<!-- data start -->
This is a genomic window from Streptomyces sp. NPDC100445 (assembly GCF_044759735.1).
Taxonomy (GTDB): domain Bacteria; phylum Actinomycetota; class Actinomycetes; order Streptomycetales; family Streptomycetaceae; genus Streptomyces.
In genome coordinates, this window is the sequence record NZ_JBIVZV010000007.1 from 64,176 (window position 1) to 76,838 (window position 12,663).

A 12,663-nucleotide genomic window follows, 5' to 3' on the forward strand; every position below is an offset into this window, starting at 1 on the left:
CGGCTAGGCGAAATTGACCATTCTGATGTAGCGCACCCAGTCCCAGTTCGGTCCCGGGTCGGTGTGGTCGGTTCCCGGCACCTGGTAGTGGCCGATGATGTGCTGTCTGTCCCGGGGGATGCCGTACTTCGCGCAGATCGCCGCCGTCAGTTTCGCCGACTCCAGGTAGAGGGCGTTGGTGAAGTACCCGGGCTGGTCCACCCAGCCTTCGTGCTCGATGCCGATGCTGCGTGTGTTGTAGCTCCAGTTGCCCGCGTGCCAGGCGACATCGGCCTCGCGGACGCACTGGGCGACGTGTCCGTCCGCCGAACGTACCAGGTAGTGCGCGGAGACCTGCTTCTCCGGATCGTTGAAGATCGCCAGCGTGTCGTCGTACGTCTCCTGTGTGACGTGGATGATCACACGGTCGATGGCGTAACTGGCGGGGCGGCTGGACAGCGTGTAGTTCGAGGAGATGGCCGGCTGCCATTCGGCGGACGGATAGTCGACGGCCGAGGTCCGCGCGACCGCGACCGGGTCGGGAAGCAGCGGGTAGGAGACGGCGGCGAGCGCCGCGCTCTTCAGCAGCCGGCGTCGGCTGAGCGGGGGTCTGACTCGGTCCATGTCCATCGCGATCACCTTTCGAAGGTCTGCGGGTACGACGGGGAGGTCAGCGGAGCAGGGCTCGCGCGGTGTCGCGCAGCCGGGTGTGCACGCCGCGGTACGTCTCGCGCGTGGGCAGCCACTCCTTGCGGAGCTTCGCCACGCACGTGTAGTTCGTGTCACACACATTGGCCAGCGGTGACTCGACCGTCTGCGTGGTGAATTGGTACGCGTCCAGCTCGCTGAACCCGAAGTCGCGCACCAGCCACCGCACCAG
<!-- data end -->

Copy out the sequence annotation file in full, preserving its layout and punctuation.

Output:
This is a genomic window from Streptomyces sp. NPDC100445 (assembly GCF_044759735.1).
Taxonomy (GTDB): domain Bacteria; phylum Actinomycetota; class Actinomycetes; order Streptomycetales; family Streptomycetaceae; genus Streptomyces.
In genome coordinates, this window is the sequence record NZ_JBIVZV010000007.1 from 64,176 (window position 1) to 76,838 (window position 12,663).

A 12,663-nucleotide genomic window follows, 5' to 3' on the forward strand; every position below is an offset into this window, starting at 1 on the left:
CGGCTAGGCGAAATTGACCATTCTGATGTAGCGCACCCAGTCCCAGTTCGGTCCCGGGTCGGTGTGGTCGGTTCCCGGCACCTGGTAGTGGCCGATGATGTGCTGTCTGTCCCGGGGGATGCCGTACTTCGCGCAGATCGCCGCCGTCAGTTTCGCCGACTCCAGGTAGAGGGCGTTGGTGAAGTACCCGGGCTGGTCCACCCAGCCTTCGTGCTCGATGCCGATGCTGCGTGTGTTGTAGCTCCAGTTGCCCGCGTGCCAGGCGACATCGGCCTCGCGGACGCACTGGGCGACGTGTCCGTCCGCCGAACGTACCAGGTAGTGCGCGGAGACCTGCTTCTCCGGATCGTTGAAGATCGCCAGCGTGTCGTCGTACGTCTCCTGTGTGACGTGGATGATCACACGGTCGATGGCGTAACTGGCGGGGCGGCTGGACAGCGTGTAGTTCGAGGAGATGGCCGGCTGCCATTCGGCGGACGGATAGTCGACGGCCGAGGTCCGCGCGACCGCGACCGGGTCGGGAAGCAGCGGGTAGGAGACGGCGGCGAGCGCCGCGCTCTTCAGCAGCCGGCGTCGGCTGAGCGGGGGTCTGACTCGGTCCATGTCCATCGCGATCACCTTTCGAAGGTCTGCGGGTACGACGGGGAGGTCAGCGGAGCAGGGCTCGCGCGGTGTCGCGCAGCCGGGTGTGCACGCCGCGGTACGTCTCGCGCGTGGGCAGCCACTCCTTGCGGAGCTTCGCCACGCACGTGTAGTTCGTGTCACACACATTGGCCAGCGGTGACTCGACCGTCTGCGTGGTGAATTGGTACGCGTCCAGCTCGCTGAACCCGAAGTCGCGCACCAGCCACCGCACCAG